from the Lake Superior Court The Honorable Samuel L. Cappas,
Judge Trial Court Cause Nos. 45G04-1408-FD-137
ATTORNEY FOR APPELLANT R. Brian Woodward Crown Point, Indiana
ATTORNEYS FOR APPELLEE Curtis T. Hill, Jr. Attorney General
of Indiana Lyubov Gore Deputy Attorney General Indianapolis,
Thomas Snow appeals his convictions for two counts of murder
after a jury convicted him of murdering his
parents. We affirm.
Snow presents several issues on appeal, which we consolidate
and restate as follows:
I. Whether the trial court properly admitted evidence found
during a search of the victims' residence in which Snow
II. Whether there was sufficient evidence to convict Snow of
Clifford Snow ("Clifford") and Joyce Snow
("Joyce") owned a residence in Lowell, Indiana (the
"residence"). Snow, their son, lived with them.
Julie Niemeyer, Snow's sister and Clifford and
Joyce's daughter, lived in Missouri. Niemeyer spoke with
her parents by telephone once per month and visited her
parents at the residence two or three times per year.
Niemeyer spoke with Joyce on August 27, 2013, and Clifford on
September 11, 2013. Typically, Clifford and Joyce called
Niemeyer on her birthday-September 30th- however,
on September 30, 2013, Niemeyer did not hear from her
The next day, on October 1, Niemeyer telephoned her parents.
Snow answered and stated that Clifford and Joyce were out
walking the dogs. Snow also told Niemeyer that he installed
security cameras in the residence due to area break-ins.
Niemeyer asked Snow to have Clifford and Joyce return her
call, but they never did.
Also on October 1, Snow stopped by the home of Dennis and
Samantha Roper, friends of Clifford and Joyce. Snow told the
Ropers that his parents were out of town in Germany for a
couple of weeks. At the time, Dennis was surprised to hear
the news, as Clifford did not enjoy traveling or flying
"that great of a distance."  Tr. Vol. II p.
72. Snow also told Dennis that there was a "major septic
backup" in the basement of the residence. Id.
at 76. Snow told Dennis he did not "want nobody [sic]
down there until [Snow got] this cleaned up and
resolved."  Id. at 77. That day, Dennis
observed Snow driving Clifford's GMC truck, which was
Snow also told other neighbors similar stories regarding
Clifford's and Joyce's out of town trip. Snow asked
neighbors to let Snow know if anything looked out of the
ordinary at the residence. Snow also asked to shower at the
neighbors' house because of the septic issue; the
neighbors declined. Snow told a former neighbor that Clifford
died of a heart attack while mowing the lawn and that Joyce
travelled to Missouri to be with Niemeyer after
On October 5, 2013, Officer Laurie Reilly of the Lake County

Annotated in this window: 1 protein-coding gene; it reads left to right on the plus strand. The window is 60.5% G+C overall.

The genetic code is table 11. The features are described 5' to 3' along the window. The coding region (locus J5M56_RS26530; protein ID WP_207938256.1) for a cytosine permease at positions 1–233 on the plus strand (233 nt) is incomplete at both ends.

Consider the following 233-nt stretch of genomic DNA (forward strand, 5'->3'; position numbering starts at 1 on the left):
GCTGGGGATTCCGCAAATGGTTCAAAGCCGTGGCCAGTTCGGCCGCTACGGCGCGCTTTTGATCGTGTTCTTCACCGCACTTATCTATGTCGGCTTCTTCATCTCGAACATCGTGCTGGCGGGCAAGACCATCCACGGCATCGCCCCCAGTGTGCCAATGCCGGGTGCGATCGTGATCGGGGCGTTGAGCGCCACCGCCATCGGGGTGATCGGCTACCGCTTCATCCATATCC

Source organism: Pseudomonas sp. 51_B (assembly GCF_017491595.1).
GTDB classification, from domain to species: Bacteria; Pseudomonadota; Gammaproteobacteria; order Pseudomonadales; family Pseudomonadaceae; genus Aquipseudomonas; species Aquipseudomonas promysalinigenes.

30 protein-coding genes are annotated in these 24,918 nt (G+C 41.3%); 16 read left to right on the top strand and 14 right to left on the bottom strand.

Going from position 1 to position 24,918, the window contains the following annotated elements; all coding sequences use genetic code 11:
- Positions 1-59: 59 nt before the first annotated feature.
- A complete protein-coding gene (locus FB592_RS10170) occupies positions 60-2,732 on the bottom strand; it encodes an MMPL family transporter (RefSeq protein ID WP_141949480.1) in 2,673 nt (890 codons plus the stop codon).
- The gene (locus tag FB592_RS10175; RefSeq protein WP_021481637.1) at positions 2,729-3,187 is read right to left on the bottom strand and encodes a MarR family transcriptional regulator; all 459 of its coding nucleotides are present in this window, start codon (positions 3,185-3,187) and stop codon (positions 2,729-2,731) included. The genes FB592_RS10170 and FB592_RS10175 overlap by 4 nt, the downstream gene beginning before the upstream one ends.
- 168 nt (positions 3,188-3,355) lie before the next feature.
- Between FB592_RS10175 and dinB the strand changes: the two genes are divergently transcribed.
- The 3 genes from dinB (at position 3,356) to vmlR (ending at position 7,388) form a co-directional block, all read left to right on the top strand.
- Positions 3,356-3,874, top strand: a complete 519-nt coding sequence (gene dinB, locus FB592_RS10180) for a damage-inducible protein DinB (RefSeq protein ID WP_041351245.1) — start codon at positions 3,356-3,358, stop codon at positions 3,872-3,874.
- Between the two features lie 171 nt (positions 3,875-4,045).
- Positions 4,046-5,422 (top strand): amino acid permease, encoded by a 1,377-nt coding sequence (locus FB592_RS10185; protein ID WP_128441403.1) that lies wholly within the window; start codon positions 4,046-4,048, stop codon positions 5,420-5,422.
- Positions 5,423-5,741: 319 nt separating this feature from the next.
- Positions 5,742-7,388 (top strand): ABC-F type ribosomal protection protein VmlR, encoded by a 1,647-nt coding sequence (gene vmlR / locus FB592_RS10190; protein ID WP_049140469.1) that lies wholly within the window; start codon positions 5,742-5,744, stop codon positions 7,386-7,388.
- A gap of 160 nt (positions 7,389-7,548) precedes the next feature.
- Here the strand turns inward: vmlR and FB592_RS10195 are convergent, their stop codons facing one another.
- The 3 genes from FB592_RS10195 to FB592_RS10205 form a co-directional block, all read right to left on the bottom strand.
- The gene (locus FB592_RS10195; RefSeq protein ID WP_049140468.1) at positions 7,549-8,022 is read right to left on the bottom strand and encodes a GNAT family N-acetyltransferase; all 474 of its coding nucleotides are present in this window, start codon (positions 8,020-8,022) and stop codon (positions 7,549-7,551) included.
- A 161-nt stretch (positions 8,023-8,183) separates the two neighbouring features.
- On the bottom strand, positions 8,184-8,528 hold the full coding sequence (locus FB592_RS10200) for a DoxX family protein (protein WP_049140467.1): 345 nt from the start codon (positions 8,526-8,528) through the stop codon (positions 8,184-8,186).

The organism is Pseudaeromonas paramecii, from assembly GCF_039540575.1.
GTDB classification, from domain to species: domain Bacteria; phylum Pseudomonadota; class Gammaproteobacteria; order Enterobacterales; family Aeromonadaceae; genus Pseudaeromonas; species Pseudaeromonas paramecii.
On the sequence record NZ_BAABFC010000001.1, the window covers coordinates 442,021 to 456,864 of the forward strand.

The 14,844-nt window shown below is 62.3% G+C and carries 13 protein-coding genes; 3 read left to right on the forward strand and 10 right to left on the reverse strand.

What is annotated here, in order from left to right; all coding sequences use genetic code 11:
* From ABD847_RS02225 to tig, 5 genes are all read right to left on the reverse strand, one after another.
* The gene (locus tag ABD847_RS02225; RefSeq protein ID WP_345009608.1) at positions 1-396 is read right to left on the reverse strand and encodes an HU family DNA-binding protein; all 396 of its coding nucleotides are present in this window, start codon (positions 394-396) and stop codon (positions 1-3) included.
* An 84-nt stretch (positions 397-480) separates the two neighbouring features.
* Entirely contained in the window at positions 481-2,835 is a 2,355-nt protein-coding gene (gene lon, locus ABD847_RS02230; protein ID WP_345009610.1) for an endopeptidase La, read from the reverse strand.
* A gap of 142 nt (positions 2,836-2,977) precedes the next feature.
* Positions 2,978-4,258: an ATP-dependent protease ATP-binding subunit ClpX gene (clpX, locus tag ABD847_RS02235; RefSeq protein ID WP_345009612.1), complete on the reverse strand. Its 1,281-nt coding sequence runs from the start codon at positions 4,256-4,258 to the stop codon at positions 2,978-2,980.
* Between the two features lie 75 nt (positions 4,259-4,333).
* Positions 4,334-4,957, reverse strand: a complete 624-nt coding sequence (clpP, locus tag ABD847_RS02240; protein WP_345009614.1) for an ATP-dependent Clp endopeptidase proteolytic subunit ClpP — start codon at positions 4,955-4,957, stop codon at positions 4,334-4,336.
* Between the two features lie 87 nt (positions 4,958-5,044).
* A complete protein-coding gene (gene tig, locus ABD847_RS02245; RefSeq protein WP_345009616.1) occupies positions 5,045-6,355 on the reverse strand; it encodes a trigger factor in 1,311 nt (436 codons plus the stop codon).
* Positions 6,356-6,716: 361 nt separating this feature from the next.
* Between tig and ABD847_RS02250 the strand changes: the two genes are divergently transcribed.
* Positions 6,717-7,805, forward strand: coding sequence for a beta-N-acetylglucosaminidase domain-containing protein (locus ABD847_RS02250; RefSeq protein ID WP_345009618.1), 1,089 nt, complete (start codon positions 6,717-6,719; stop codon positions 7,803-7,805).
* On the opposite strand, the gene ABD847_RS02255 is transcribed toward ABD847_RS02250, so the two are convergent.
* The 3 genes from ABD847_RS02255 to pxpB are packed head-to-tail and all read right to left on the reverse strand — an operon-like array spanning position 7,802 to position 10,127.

Sheriff's Department stopped a vehicle that was
improperly towing another vehicle. Snow was in the lead
vehicle, and Joey Montgomery was in the towed vehicle. Snow
and Montgomery knew one another because Snow often purchased
crack cocaine from Montgomery. While Officer Reilly checked
Snow's and Montgomery's information in her squad car,
Snow detached the two vehicles and drove away, leading
officers on a pursuit that continued through a residential
area. Snow led the officers through a cornfield before Snow
was able to get away. Officers went to the residence
immediately afterwards, but did not find Snow
there. One of Clifford's trucks was later
found in Ford Heights, Illinois, with corn stalks and garbage
bags in the truck bed. The garbage bag contained a cordless
phone, a pillow case, gym shoes, various clothes, and a
On Friday, October 18, a cousin contacted Niemeyer and
expressed concern for Clifford. The cousin heard that
Clifford died, and the cousin was unable to contact Joyce.
Niemeyer attempted unsuccessfully to reach her parents and
Snow. Niemeyer ultimately contacted the Lake County
Sheriff's Department and requested a welfare check.
Officers David Crane, Bryan Kersey, Louie Garcia, and Mike
Reilly were dispatched to the residence.
After walking around the outside of the house, officers
reported to Niemeyer that they saw a dumpster in the front
yard, the dogs barking in the window, and several unopened
newspapers piled in the driveway. Officer Crane previously
visited the residence between October 5 and October 18 to
look for Snow and encountered no one on the property.
Officers did not get a response when they knocked on the
doors. Niemeyer was alarmed that the property was in disarray
because Clifford kept the yard neat. Niemeyer acknowledged
that she never lived in the residence. Niemeyer directed
officers to enter the house, even if that meant breaking down
The officers ultimately made forced entry by kicking in a
door. Immediately, the officers identified "a strong
pungent odor of decomposition," and dog feces. Tr. Vol.
III p. 3. The officers began checking the house to determine
whether there was anyone inside the house who needed
assistance. While placing the dogs in the kennel, the
officers noticed a pile of debris in the garage, including a
tarp and rolled up carpet, with an unknown fluid seeping from
In the bathroom at the top of the stairs, officers saw
another large pile of carpet in the bathtub. The shower
curtain was pulled down, and a bag of cat litter was poured
over the debris. The officers identified blood on the
bathroom floor. Officers were able to identify the body of a
female in the bathroom. Officers returned to the garage and
observed that the debris was covered in blood and maggots.
At this point, officers determined the scene would require a
crime scene technician; they exited the residence and
contacted detectives and the crime lab. Officers secured the
scene and searched the wooded area around the house.
Dennis Eaton, a division commander, subsequently arrived at
the residence. Commander Eaton was informed there was at
least one decedent in the residence, who was presumed to be a
homicide victim. Commander Eaton obtained a search ...